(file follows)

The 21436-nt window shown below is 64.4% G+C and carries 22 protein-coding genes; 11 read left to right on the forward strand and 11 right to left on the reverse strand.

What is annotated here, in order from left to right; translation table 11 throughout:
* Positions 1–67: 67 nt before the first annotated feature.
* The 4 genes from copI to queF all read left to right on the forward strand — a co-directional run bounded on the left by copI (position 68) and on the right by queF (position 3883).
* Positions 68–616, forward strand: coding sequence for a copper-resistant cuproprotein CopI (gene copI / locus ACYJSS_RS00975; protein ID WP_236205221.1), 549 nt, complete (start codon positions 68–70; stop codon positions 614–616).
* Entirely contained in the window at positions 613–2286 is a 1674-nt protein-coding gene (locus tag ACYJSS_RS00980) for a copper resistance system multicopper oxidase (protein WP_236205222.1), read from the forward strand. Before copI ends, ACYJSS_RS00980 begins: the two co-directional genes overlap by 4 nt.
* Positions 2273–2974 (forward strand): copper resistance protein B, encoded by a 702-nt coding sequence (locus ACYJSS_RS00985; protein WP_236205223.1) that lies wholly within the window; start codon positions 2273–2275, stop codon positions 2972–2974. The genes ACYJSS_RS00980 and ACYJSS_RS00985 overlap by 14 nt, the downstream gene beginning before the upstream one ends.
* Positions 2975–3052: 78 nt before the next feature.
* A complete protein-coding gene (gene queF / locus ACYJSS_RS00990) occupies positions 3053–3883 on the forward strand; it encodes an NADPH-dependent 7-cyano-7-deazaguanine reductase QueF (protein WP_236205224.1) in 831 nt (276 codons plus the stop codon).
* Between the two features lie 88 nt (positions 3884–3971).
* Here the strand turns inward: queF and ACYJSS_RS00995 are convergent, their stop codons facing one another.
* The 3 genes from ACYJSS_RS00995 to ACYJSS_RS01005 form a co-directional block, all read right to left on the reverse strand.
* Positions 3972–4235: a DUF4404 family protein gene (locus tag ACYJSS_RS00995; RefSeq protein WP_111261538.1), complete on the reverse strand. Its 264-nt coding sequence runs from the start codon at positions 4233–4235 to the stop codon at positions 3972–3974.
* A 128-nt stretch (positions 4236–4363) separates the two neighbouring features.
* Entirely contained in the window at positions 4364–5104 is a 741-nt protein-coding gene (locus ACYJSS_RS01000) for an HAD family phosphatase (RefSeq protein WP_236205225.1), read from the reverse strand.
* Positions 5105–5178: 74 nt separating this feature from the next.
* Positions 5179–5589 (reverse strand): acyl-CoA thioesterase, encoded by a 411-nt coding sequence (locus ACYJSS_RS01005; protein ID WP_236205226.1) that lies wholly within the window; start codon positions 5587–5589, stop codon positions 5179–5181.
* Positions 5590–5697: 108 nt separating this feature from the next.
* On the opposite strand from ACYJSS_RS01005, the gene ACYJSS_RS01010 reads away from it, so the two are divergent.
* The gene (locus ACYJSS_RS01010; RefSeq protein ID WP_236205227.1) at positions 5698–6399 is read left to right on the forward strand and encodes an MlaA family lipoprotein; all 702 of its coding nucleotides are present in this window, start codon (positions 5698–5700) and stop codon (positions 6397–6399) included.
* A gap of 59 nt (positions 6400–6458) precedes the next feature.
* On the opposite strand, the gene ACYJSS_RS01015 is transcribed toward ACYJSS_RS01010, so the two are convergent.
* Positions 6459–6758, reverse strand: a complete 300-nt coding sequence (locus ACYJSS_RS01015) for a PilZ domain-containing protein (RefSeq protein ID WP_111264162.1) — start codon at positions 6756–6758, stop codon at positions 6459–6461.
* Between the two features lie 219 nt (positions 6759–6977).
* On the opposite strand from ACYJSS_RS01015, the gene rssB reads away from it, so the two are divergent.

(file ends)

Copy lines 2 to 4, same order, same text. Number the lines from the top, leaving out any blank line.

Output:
What is annotated here, in order from left to right; translation table 11 throughout:
* Positions 1–67: 67 nt before the first annotated feature.
* The 4 genes from copI to queF all read left to right on the forward strand — a co-directional run bounded on the left by copI (position 68) and on the right by queF (position 3883).